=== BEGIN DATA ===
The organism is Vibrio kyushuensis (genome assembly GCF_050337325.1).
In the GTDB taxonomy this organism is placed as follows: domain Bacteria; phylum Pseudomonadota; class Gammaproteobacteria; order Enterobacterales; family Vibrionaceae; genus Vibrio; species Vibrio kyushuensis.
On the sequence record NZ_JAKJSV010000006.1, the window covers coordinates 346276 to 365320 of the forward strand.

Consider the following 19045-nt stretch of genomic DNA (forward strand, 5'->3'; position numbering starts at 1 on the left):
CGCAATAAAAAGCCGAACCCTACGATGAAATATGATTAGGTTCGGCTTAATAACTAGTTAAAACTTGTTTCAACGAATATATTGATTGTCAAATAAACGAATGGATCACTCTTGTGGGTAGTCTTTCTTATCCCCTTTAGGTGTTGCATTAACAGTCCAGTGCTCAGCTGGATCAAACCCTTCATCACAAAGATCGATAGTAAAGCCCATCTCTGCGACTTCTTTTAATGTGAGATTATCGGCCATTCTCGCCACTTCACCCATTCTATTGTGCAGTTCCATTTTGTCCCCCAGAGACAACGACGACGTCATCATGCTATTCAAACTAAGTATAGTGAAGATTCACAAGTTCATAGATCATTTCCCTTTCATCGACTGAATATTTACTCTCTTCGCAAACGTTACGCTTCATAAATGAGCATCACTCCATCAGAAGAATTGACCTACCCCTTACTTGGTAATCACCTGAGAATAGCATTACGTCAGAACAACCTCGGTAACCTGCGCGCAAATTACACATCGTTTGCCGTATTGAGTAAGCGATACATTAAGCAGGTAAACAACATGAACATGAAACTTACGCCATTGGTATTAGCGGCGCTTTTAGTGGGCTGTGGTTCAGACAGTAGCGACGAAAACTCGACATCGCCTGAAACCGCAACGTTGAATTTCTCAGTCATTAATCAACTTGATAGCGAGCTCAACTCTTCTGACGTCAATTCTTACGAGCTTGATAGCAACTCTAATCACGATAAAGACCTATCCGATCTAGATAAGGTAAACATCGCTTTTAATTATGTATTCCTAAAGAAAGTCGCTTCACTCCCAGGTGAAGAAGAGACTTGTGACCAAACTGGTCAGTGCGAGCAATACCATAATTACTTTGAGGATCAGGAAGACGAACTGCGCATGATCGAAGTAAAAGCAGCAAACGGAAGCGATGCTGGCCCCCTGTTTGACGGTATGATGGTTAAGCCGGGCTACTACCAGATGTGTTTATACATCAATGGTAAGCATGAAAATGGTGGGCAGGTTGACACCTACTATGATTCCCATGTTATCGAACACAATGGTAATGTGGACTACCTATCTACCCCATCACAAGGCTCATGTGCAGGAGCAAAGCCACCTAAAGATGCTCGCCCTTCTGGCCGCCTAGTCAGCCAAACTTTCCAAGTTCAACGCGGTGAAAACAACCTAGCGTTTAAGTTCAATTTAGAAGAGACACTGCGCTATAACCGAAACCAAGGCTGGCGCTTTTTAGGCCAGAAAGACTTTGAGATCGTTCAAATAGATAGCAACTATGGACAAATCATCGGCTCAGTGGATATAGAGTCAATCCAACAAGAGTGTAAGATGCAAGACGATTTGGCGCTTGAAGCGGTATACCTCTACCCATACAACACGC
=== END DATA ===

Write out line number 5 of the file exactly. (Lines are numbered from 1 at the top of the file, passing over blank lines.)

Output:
CGCAATAAAAAGCCGAACCCTACGATGAAATATGATTAGGTTCGGCTTAATAACTAGTTAAAACTTGTTTCAACGAATATATTGATTGTCAAATAAACGAATGGATCACTCTTGTGGGTAGTCTTTCTTATCCCCTTTAGGTGTTGCATTAACAGTCCAGTGCTCAGCTGGATCAAACCCTTCATCACAAAGATCGATAGTAAAGCCCATCTCTGCGACTTCTTTTAATGTGAGATTATCGGCCATTCTCGCCACTTCACCCATTCTATTGTGCAGTTCCATTTTGTCCCCCAGAGACAACGACGACGTCATCATGCTATTCAAACTAAGTATAGTGAAGATTCACAAGTTCATAGATCATTTCCCTTTCATCGACTGAATATTTACTCTCTTCGCAAACGTTACGCTTCATAAATGAGCATCACTCCATCAGAAGAATTGACCTACCCCTTACTTGGTAATCACCTGAGAATAGCATTACGTCAGAACAACCTCGGTAACCTGCGCGCAAATTACACATCGTTTGCCGTATTGAGTAAGCGATACATTAAGCAGGTAAACAACATGAACATGAAACTTACGCCATTGGTATTAGCGGCGCTTTTAGTGGGCTGTGGTTCAGACAGTAGCGACGAAAACTCGACATCGCCTGAAACCGCAACGTTGAATTTCTCAGTCATTAATCAACTTGATAGCGAGCTCAACTCTTCTGACGTCAATTCTTACGAGCTTGATAGCAACTCTAATCACGATAAAGACCTATCCGATCTAGATAAGGTAAACATCGCTTTTAATTATGTATTCCTAAAGAAAGTCGCTTCACTCCCAGGTGAAGAAGAGACTTGTGACCAAACTGGTCAGTGCGAGCAATACCATAATTACTTTGAGGATCAGGAAGACGAACTGCGCATGATCGAAGTAAAAGCAGCAAACGGAAGCGATGCTGGCCCCCTGTTTGACGGTATGATGGTTAAGCCGGGCTACTACCAGATGTGTTTATACATCAATGGTAAGCATGAAAATGGTGGGCAGGTTGACACCTACTATGATTCCCATGTTATCGAACACAATGGTAATGTGGACTACCTATCTACCCCATCACAAGGCTCATGTGCAGGAGCAAAGCCACCTAAAGATGCTCGCCCTTCTGGCCGCCTAGTCAGCCAAACTTTCCAAGTTCAACGCGGTGAAAACAACCTAGCGTTTAAGTTCAATTTAGAAGAGACACTGCGCTATAACCGAAACCAAGGCTGGCGCTTTTTAGGCCAGAAAGACTTTGAGATCGTTCAAATAGATAGCAACTATGGACAAATCATCGGCTCAGTGGATATAGAGTCAATCCAACAAGAGTGTAAGATGCAAGACGATTTGGCGCTTGAAGCGGTATACCTCTACCCATACAACACGC